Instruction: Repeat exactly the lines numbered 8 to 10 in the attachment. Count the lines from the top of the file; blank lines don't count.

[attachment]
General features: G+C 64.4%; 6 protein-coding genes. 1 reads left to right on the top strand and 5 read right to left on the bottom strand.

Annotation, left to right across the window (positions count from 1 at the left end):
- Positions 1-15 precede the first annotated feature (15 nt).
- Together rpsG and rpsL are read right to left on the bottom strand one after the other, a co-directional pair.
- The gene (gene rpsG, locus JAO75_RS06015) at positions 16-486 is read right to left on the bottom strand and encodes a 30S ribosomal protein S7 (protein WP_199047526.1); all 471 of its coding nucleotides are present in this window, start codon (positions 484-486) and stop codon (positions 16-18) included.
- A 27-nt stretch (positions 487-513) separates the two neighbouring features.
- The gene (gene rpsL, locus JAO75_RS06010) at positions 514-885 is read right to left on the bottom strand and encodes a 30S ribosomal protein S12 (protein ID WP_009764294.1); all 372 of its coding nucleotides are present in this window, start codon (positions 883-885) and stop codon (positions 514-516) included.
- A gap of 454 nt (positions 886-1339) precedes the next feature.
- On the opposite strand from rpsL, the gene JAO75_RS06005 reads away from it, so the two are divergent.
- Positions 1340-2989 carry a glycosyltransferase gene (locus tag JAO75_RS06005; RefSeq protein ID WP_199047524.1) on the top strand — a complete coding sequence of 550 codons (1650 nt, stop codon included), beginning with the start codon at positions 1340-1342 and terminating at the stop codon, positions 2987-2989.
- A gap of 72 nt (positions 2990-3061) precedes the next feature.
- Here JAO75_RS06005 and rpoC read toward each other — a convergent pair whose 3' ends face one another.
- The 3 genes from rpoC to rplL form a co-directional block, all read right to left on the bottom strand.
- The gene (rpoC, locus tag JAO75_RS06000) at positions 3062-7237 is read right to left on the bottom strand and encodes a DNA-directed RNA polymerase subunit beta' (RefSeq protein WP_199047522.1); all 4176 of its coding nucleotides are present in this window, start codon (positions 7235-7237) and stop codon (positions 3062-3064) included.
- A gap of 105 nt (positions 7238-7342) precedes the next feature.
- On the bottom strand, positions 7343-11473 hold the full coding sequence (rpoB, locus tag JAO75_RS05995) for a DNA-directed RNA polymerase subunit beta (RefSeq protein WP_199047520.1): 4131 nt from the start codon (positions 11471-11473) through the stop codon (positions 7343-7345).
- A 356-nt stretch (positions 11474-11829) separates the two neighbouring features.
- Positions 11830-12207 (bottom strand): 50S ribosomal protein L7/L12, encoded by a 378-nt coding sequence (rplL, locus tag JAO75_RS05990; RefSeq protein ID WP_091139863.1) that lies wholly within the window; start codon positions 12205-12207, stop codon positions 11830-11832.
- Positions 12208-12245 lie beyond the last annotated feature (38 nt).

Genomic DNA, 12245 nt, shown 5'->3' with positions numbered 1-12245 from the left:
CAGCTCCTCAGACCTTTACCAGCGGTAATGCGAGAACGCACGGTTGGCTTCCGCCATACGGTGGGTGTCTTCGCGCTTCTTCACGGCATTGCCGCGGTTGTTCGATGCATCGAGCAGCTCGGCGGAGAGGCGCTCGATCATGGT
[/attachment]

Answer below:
- A gap of 454 nt (positions 886-1339) precedes the next feature.
- On the opposite strand from rpsL, the gene JAO75_RS06005 reads away from it, so the two are divergent.
- Positions 1340-2989 carry a glycosyltransferase gene (locus tag JAO75_RS06005; RefSeq protein ID WP_199047524.1) on the top strand — a complete coding sequence of 550 codons (1650 nt, stop codon included), beginning with the start codon at positions 1340-1342 and terminating at the stop codon, positions 2987-2989.